There is a lot of reaction to a recent NY Times article on Apple’s production of iPhones in China. It is a very important article for a number of reasons. The most significant, IMO, is the recognition that these sorts of products for mass markets are not going to be produced domestically. We can argue as some do about whether we should be trying to retain low skilled, low wage domestic manufacturing jobs, but the salient point is that the Chinese (and soon others will follow) are basically subsidising our consumer based economy through their industrial policy.
Under these conditions, brands and developers of consumer products are acting rationally by moving manufacturing overseas. We will not be successful competing against manufacturing firms in countries like China that use industrial policies to stimulate their economies.
The larger lesson for the domestic brands is not to fight this inevitable trend – rather to take advantage of this trend. We can grow our economy through innovation and commercialization of technologies in which the US leads the world. Let the manufacturing of high volume, low value devices go to those countries who need to grow their own economies through exploiting economies of scales. We should emphasize the start-up and creation of advanced technology products and custom services. And we should shift our remaining industrial production to focus on high value, low volume custom engineered products.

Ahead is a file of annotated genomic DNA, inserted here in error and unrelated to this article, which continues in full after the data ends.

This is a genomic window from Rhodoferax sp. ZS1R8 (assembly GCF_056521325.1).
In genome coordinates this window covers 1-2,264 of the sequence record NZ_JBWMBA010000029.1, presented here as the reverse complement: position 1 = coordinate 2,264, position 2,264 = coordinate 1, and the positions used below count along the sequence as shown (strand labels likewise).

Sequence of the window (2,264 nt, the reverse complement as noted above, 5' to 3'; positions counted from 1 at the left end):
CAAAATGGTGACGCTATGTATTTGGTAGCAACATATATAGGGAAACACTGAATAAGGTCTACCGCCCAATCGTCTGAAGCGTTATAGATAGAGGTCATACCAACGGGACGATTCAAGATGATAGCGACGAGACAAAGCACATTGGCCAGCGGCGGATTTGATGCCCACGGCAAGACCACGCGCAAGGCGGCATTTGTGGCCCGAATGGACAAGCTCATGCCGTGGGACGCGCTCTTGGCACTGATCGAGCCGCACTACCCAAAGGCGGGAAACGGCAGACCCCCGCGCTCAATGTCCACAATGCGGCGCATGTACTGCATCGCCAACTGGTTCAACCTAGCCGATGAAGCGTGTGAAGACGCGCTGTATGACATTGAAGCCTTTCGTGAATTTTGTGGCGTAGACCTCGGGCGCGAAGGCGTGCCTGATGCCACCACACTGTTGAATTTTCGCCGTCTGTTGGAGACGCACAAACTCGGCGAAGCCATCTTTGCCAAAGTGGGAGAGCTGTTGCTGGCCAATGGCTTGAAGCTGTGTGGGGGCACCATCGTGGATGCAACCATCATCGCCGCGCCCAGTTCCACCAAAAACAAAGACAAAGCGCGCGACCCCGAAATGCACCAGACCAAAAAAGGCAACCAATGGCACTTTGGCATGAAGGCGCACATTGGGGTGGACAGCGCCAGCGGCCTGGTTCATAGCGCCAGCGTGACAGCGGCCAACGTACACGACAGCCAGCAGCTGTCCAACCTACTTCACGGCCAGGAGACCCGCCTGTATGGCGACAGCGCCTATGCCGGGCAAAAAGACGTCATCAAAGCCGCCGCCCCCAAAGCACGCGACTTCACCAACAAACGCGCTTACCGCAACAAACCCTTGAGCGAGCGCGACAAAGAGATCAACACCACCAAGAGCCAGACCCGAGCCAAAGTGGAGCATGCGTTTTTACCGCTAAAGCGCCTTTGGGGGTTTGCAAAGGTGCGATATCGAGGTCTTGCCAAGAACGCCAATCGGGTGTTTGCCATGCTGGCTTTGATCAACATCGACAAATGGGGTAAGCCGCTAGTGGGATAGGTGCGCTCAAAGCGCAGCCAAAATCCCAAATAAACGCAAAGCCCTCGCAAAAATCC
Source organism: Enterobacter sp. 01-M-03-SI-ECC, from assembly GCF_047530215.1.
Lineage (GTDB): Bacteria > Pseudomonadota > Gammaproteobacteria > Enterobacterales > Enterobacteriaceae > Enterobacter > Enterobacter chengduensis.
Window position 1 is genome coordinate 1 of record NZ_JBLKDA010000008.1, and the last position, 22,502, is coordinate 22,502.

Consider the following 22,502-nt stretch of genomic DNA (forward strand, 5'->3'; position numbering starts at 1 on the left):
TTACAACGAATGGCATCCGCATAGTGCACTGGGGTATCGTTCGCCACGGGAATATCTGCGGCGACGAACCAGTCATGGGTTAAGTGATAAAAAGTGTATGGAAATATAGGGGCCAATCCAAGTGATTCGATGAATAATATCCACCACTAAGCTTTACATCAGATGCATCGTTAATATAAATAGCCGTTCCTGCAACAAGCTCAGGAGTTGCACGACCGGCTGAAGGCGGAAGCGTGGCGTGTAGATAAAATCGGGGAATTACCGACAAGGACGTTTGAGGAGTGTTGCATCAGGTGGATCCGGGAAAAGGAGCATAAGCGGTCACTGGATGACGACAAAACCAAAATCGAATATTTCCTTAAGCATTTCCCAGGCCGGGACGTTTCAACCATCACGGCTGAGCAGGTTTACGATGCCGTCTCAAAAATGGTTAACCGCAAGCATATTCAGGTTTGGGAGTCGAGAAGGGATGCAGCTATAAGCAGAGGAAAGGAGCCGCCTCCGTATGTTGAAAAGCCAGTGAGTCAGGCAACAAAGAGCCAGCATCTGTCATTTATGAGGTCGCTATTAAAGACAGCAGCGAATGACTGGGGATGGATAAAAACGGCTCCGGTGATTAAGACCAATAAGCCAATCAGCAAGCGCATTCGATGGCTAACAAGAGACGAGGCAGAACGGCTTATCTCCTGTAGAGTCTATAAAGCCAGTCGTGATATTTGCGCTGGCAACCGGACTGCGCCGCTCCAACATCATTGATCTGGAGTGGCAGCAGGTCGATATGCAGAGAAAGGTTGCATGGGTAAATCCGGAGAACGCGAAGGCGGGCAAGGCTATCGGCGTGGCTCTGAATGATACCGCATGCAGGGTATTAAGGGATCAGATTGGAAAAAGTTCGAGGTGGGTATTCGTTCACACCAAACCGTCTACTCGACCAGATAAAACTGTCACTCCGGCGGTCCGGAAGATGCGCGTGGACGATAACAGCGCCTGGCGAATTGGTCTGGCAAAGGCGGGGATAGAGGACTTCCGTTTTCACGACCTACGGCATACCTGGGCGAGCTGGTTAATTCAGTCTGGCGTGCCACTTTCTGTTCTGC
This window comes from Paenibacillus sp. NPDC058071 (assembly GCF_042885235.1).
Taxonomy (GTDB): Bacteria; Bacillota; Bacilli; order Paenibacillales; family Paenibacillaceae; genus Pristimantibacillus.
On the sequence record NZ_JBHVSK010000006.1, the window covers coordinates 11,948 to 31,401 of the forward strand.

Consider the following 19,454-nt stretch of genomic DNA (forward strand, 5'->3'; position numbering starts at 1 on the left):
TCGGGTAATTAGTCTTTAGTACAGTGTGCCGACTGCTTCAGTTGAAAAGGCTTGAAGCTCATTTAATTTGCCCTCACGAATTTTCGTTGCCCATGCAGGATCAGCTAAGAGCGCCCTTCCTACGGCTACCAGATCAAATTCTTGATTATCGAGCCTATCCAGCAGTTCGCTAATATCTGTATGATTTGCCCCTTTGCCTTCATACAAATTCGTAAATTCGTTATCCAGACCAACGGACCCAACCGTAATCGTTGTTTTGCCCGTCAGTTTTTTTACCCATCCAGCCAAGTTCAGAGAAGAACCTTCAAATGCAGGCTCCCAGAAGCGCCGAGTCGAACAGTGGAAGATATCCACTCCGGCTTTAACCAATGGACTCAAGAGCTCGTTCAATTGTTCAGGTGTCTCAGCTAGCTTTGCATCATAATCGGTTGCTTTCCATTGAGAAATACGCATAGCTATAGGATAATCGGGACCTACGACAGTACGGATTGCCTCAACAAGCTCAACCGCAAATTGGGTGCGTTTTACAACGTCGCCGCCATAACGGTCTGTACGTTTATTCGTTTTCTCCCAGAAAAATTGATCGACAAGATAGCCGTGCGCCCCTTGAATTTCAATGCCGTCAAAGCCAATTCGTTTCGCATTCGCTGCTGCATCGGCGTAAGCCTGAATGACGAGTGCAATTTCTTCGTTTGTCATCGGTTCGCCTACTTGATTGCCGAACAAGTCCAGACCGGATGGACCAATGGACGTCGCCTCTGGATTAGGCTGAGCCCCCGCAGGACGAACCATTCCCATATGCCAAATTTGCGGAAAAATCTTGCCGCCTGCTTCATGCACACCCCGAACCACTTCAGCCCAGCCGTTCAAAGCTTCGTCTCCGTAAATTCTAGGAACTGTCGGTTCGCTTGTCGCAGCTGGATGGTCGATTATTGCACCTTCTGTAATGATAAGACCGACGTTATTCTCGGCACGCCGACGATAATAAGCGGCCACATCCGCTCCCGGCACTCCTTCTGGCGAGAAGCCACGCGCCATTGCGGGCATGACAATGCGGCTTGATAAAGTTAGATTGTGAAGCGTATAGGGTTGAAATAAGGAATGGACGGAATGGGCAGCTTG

Amazingly enough the US still manufacturers a tremendous number of products that are consumed domestically or exported. And Los Angeles still ranks as the leader in domestic manufacturing. It is incumbent upon us to continue to invent and innovate for mass consumer products even though those products will be manufactured elsewhere. And we should continue to focus on the design, engineering and production of custom products locally.